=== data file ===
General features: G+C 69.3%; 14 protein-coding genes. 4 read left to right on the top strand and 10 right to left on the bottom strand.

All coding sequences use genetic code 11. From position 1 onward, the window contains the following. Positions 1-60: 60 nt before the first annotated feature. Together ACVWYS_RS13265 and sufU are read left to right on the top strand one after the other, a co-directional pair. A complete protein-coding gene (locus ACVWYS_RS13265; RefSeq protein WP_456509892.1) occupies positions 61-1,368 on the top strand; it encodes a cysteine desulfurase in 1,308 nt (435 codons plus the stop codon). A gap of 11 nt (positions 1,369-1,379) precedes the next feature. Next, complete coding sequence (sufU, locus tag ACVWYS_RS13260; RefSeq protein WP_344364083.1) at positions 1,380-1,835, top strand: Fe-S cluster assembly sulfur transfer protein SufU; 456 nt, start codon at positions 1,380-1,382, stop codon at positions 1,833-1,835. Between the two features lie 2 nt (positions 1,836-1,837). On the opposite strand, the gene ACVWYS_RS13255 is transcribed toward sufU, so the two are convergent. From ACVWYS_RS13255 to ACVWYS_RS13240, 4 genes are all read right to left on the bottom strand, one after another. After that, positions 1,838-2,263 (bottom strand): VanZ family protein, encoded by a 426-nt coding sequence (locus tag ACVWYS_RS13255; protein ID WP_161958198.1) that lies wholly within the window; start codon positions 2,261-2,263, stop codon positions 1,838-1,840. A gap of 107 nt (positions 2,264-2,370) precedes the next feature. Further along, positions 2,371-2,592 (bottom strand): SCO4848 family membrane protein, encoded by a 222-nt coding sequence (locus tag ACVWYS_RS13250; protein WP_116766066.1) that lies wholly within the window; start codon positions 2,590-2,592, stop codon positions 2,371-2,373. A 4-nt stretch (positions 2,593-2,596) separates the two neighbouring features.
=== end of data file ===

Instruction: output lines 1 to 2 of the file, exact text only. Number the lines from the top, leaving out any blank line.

General features: G+C 69.3%; 14 protein-coding genes. 4 read left to right on the top strand and 10 right to left on the bottom strand.

All coding sequences use genetic code 11. From position 1 onward, the window contains the following. Positions 1-60: 60 nt before the first annotated feature. Together ACVWYS_RS13265 and sufU are read left to right on the top strand one after the other, a co-directional pair. A complete protein-coding gene (locus ACVWYS_RS13265; RefSeq protein WP_456509892.1) occupies positions 61-1,368 on the top strand; it encodes a cysteine desulfurase in 1,308 nt (435 codons plus the stop codon). A gap of 11 nt (positions 1,369-1,379) precedes the next feature. Next, complete coding sequence (sufU, locus tag ACVWYS_RS13260; RefSeq protein WP_344364083.1) at positions 1,380-1,835, top strand: Fe-S cluster assembly sulfur transfer protein SufU; 456 nt, start codon at positions 1,380-1,382, stop codon at positions 1,833-1,835. Between the two features lie 2 nt (positions 1,836-1,837). On the opposite strand, the gene ACVWYS_RS13255 is transcribed toward sufU, so the two are convergent. From ACVWYS_RS13255 to ACVWYS_RS13240, 4 genes are all read right to left on the bottom strand, one after another. After that, positions 1,838-2,263 (bottom strand): VanZ family protein, encoded by a 426-nt coding sequence (locus tag ACVWYS_RS13255; protein ID WP_161958198.1) that lies wholly within the window; start codon positions 2,261-2,263, stop codon positions 1,838-1,840. A gap of 107 nt (positions 2,264-2,370) precedes the next feature. Further along, positions 2,371-2,592 (bottom strand): SCO4848 family membrane protein, encoded by a 222-nt coding sequence (locus tag ACVWYS_RS13250; protein WP_116766066.1) that lies wholly within the window; start codon positions 2,590-2,592, stop codon positions 2,371-2,373. A 4-nt stretch (positions 2,593-2,596) separates the two neighbouring features.